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Now What: Starting Homeschooling in a Hurry

Maybe you're looking to see moments like this a little more often.
Maybe you're looking to see moments like this a little more often.
Emily L. Goodman

For the parents of more than 600 students who will find themselves without a school or curriculum when school begins on August 4 if they are denied entrance to the Tennessee Virtual Academy, the thought of the new school year fills them with a sense of dread and uncertainty. What if they have to design a homeschooling curriculum on the fly? Can they do it? Will their child learn as well through traditional homeschooling as they would if they were under the care of competent teachers and a state-mandated curriculum?

The good news is, it can be done—and there’s no need to design an entire curriculum in a few days. For those parents for whom returning to public school is not an option, it is possible to begin homeschooling—even with little to no time to prepare.

First, take a look at the state standards list. This can be found here: Each grade level and subject area will have a different set of standards that must be met. A glance at the list as a whole is overwhelming, but it gives you a starting point! Now, choose the first two standards from each subject area, and start there. Those standards don’t necessarily have to be taught in order, but it might be easier to work down the list in a fairly logical manner. This will also give you a starting place—an idea of what your child is supposed to be working on. Obviously, you may need to backtrack a little (if your child is behind) or leap ahead (if they’re advanced), but looking over the state standards will let you know where you need to start.

Next, see what lessons are already available online. Many online resources are divided by grade level and/or subject matter, but not all of them will be organized according to state standards, which is why you should look those over first. Online resources are free, which is a definite advantage when you haven’t had a chance to decide what exactly you’re looking for yet. Khan Academy ( has a number of free resources available for math and science for older students. Montessori Print Shop ( has a number of free resources available for parents of younger students—and even more resources available that can be purchased relatively inexpensively. See what activities you can find on Pinterest. See what worksheets are available for free download on Teachers Pay Teachers ( There are plenty of free resources out there; it just takes some time to hunt them all down. Remember, you’re not trying to design an entire year right off the bat. Right now, you’re trying to have something for your child to start on when school starts.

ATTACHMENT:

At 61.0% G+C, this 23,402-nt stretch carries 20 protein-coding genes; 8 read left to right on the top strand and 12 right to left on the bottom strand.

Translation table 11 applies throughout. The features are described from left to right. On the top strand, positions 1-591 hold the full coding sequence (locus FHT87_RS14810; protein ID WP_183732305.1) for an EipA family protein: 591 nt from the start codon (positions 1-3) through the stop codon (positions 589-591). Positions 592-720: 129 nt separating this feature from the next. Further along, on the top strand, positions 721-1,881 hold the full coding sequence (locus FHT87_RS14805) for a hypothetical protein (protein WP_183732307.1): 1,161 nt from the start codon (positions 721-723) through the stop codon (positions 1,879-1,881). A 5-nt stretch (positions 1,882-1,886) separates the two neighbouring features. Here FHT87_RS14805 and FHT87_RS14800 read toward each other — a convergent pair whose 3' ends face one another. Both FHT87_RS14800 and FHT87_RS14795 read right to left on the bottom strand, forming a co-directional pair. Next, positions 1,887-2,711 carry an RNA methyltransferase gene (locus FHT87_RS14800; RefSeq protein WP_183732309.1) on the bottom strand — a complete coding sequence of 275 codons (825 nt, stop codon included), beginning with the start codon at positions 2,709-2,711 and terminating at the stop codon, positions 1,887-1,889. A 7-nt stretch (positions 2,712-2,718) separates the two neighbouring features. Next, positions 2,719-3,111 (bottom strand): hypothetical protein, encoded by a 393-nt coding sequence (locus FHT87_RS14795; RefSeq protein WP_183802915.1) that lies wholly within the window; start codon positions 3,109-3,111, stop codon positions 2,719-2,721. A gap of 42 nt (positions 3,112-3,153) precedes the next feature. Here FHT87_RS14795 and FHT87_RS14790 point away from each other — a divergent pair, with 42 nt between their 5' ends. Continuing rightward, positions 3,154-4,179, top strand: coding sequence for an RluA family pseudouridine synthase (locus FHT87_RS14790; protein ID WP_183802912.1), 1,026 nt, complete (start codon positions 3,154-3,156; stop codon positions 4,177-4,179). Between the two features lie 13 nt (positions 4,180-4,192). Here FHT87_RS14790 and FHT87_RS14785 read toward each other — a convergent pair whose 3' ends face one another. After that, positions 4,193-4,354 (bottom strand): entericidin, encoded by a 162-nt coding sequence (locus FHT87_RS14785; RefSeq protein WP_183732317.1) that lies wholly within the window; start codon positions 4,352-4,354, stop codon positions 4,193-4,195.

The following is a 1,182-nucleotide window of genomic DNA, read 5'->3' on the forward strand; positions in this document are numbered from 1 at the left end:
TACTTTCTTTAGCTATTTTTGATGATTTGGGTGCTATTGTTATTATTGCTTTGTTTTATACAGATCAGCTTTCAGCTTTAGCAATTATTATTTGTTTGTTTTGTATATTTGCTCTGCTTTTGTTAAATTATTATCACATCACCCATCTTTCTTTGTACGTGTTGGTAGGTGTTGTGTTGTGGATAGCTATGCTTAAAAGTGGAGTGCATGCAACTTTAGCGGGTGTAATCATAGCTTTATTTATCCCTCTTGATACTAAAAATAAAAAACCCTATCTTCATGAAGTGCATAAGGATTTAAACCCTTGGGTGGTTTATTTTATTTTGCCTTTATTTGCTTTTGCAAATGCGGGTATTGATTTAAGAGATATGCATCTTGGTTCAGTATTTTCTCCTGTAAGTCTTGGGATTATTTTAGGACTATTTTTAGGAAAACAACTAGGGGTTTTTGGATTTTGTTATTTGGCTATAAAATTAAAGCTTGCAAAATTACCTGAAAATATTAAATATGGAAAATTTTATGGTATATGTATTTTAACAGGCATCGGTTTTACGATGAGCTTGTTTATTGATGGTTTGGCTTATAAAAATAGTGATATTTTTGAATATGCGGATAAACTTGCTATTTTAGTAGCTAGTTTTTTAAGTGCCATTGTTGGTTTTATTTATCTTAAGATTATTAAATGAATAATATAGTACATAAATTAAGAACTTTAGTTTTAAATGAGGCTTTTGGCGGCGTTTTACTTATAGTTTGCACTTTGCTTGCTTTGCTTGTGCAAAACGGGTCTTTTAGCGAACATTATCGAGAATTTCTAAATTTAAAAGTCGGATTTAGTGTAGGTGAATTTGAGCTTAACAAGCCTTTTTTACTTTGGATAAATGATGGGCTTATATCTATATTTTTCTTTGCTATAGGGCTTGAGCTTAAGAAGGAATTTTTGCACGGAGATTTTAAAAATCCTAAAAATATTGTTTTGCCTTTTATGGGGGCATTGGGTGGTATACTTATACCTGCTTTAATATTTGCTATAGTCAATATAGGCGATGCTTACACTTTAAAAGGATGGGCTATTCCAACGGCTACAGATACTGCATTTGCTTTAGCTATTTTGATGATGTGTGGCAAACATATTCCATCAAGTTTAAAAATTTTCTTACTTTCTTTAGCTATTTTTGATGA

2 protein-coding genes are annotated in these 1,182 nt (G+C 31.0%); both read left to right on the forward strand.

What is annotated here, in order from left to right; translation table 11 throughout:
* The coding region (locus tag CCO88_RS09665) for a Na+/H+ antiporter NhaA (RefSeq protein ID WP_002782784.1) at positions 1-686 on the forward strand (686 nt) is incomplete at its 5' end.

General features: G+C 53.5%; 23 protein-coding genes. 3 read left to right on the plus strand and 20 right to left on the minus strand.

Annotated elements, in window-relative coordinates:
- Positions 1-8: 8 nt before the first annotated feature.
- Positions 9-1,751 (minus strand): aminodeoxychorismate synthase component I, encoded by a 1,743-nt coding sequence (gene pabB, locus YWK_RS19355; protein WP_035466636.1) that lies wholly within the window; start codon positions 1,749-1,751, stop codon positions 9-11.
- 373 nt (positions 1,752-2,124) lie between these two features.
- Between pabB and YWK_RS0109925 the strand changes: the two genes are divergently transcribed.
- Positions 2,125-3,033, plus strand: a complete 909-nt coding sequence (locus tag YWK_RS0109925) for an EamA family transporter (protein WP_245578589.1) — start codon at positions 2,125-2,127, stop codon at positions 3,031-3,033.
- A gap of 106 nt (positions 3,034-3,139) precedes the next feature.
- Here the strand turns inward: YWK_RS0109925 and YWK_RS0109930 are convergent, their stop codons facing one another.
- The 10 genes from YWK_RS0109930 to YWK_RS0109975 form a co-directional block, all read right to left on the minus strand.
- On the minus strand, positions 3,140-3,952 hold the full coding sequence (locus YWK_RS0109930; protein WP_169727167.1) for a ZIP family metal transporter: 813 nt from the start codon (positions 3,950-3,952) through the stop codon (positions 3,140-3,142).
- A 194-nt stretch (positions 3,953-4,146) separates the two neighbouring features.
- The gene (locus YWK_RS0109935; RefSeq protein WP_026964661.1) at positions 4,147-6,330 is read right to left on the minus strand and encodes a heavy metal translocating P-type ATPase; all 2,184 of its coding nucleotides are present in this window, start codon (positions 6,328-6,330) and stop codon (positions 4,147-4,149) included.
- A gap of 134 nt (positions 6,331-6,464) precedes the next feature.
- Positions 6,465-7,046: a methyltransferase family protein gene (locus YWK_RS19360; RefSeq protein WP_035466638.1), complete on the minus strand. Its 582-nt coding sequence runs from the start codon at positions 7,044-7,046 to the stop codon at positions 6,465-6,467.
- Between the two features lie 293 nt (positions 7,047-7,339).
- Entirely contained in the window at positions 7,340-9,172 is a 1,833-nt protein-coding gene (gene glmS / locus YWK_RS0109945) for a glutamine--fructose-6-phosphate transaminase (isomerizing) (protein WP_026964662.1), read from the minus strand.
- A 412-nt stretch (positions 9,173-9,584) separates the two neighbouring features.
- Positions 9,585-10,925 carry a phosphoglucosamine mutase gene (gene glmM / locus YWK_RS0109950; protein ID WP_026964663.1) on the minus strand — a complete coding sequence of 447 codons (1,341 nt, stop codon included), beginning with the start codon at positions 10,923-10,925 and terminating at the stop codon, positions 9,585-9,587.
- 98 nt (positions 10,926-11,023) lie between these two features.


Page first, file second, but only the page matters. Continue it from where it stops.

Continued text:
Take advantage of the free resources that are offered to you, and let your imagination fly. Try out a few activities with your child. See which ones work and which ones are “boring” and don’t accomplish anything. This will give you a basis for what you want to do for the rest of the year.

Connect with your local homeschooling groups. The BHEA (Blount Homeschooling Association; has a variety of programs available, as well as plenty of resources to help new homeschooling families. Many of them have been in similar situations at one point in time or another: floundering, feeling like they’re never going to figure out what they’re doing, and just hoping that they can manage to get through the first few weeks. They’ll let you ask your questions and give you honest, thoughtful answers.

Get through the first day. Take a few activities and try them out. See how much time each one takes, and let that first day be the basis for your schedule for a while. Learn how much time your child needs to wake up in the morning, how much time he is able to spend working, when she is most likely to get distracted. You’ll be able to build from there.

Breathe. Take it one day at a time for a little while. Let your child’s interest and capabilities lead you—not only to the things that they are most interested in and most capable of doing, but to the areas where they most need a little bit of help. Before you know it, you’ll be good at this, and you’ll be the competent, veteran homeschooling mom giving advice to someone else new.

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